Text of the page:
If an investor were to have a VIX-centric view of the universe, he or she might reasonably conclude that as far as 2009 is concerned, volatility bottomed just before Thanksgiving, when the VIX made its intraday low for the year (20.05 on 11/25) or on the previous day, when the VIX had its lowest close of the year at 20.47.
In fact, if one considers only historical volatility then the lows in historical volatility for the 10 day, 20 day and 30 day measures all fell in the second half of September. Further, an even more comprehensive volatility measure, average true range (ATR), also shows volatility bottoming in the second half of September. As the chart below shows, ATR has not come close to touching its September and October lows during the last month. On the other hand, the VIX is in a more definitive downtrend and continued to make new lows in November.
What does all this mean? In short, it means that even as volatility has flattened out, market expectations of future volatility have continued to decline. With the holiday effect expected to put a more pronounced damper on volatility starting next Monday, I would not be surprised if the VIX takes one last run at the sub-20 level before the end of the year. After the first of the year, however, I would expect historical volatility and implied volatility measure such as the VIX to start to track more closely. Whether this means historical volatility will rise to meet the VIX or the VIX will fall toward historical volatility levels remains to be seen.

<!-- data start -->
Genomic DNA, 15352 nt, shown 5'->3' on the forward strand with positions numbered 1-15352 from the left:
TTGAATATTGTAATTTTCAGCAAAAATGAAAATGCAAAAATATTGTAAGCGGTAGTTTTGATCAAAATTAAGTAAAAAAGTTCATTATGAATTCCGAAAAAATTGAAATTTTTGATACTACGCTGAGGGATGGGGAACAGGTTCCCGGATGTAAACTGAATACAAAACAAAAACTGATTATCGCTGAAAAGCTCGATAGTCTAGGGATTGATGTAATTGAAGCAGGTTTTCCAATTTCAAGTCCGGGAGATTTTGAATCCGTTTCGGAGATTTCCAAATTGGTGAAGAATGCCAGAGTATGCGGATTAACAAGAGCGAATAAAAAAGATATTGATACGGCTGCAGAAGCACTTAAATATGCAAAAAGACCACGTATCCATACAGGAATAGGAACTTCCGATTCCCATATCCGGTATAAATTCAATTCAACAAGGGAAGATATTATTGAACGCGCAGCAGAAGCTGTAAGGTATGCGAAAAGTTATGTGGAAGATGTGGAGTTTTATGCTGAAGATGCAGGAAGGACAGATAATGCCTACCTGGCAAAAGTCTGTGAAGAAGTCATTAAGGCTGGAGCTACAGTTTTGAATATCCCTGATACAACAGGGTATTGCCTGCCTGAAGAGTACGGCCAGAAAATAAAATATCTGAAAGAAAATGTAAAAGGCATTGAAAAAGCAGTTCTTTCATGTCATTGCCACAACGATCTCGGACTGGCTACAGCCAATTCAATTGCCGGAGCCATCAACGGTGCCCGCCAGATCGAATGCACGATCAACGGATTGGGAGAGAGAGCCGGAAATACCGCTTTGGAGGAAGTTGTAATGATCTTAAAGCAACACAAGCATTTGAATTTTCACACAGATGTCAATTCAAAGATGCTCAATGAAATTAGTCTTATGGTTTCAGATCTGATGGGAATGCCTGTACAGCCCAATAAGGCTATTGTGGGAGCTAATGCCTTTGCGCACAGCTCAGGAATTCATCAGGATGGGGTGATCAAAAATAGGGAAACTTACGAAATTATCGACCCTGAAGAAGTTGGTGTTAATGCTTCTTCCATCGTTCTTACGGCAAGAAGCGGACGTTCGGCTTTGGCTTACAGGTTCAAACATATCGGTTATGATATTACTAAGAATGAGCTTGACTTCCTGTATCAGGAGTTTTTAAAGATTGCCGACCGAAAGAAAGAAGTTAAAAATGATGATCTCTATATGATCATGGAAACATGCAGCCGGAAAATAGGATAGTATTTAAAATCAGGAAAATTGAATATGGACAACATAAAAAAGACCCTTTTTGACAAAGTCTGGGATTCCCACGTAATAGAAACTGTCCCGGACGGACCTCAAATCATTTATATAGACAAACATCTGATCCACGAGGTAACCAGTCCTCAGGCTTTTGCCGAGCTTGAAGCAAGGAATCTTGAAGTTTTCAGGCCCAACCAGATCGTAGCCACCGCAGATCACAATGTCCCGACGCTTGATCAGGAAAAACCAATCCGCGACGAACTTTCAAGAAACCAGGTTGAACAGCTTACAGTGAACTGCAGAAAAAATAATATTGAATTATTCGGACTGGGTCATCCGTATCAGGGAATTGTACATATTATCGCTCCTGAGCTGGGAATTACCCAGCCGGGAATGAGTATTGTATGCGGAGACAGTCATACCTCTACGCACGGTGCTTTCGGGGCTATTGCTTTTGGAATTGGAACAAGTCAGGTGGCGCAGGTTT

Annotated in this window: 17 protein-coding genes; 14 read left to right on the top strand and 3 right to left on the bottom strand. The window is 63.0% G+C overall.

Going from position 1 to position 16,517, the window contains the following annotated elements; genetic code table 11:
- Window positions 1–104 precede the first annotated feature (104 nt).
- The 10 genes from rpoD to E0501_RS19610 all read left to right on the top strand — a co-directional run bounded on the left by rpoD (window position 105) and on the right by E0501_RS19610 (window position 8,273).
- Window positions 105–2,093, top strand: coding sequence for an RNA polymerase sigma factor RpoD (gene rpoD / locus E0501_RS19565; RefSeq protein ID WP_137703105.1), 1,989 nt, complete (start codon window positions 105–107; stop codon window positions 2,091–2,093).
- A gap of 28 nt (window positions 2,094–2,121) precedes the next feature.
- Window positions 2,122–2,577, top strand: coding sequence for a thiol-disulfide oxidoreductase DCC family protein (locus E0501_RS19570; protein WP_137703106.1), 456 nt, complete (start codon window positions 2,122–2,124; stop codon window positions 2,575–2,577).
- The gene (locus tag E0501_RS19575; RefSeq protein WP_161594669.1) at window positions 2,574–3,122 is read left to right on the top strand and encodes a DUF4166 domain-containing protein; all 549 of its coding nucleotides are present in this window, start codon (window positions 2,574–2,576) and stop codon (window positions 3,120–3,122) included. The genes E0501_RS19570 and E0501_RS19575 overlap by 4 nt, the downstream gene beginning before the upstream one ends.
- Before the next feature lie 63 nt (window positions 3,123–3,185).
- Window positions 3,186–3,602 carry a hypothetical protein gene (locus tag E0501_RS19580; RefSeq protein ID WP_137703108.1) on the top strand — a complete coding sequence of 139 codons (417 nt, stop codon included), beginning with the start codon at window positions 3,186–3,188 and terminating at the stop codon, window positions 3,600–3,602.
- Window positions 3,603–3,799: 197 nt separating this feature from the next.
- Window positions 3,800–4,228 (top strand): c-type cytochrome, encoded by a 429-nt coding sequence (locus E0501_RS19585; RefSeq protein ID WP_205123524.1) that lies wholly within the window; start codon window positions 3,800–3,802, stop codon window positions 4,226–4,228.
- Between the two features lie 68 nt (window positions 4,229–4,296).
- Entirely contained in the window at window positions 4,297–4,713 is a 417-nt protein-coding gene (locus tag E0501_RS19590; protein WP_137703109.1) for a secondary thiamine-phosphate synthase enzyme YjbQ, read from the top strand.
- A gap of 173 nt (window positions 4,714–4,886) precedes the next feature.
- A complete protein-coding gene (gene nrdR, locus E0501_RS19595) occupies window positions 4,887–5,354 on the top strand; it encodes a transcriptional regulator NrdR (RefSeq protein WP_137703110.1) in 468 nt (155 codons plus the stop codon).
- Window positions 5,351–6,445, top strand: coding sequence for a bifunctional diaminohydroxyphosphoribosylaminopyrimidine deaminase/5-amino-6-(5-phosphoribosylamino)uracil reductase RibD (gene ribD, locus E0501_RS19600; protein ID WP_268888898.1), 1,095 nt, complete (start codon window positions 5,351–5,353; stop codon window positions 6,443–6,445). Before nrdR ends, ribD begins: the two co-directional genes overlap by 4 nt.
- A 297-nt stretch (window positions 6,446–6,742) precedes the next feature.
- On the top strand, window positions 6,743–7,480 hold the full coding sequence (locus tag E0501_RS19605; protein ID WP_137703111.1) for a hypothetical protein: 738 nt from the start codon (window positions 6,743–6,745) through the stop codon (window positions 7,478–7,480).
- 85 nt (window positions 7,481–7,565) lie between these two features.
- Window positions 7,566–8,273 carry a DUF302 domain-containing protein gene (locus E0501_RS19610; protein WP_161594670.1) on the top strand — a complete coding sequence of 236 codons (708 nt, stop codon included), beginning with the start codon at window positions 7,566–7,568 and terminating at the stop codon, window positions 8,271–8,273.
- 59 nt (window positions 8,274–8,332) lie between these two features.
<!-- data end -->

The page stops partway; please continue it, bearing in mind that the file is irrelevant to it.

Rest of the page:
For more on related subjects, readers are encouraged to check out:
- Chart of the Week: Volatility Drifts Lower
- What Is Historical Volatility?
- Thinking About Volatility (First in a Series)
- VIX Holiday Crush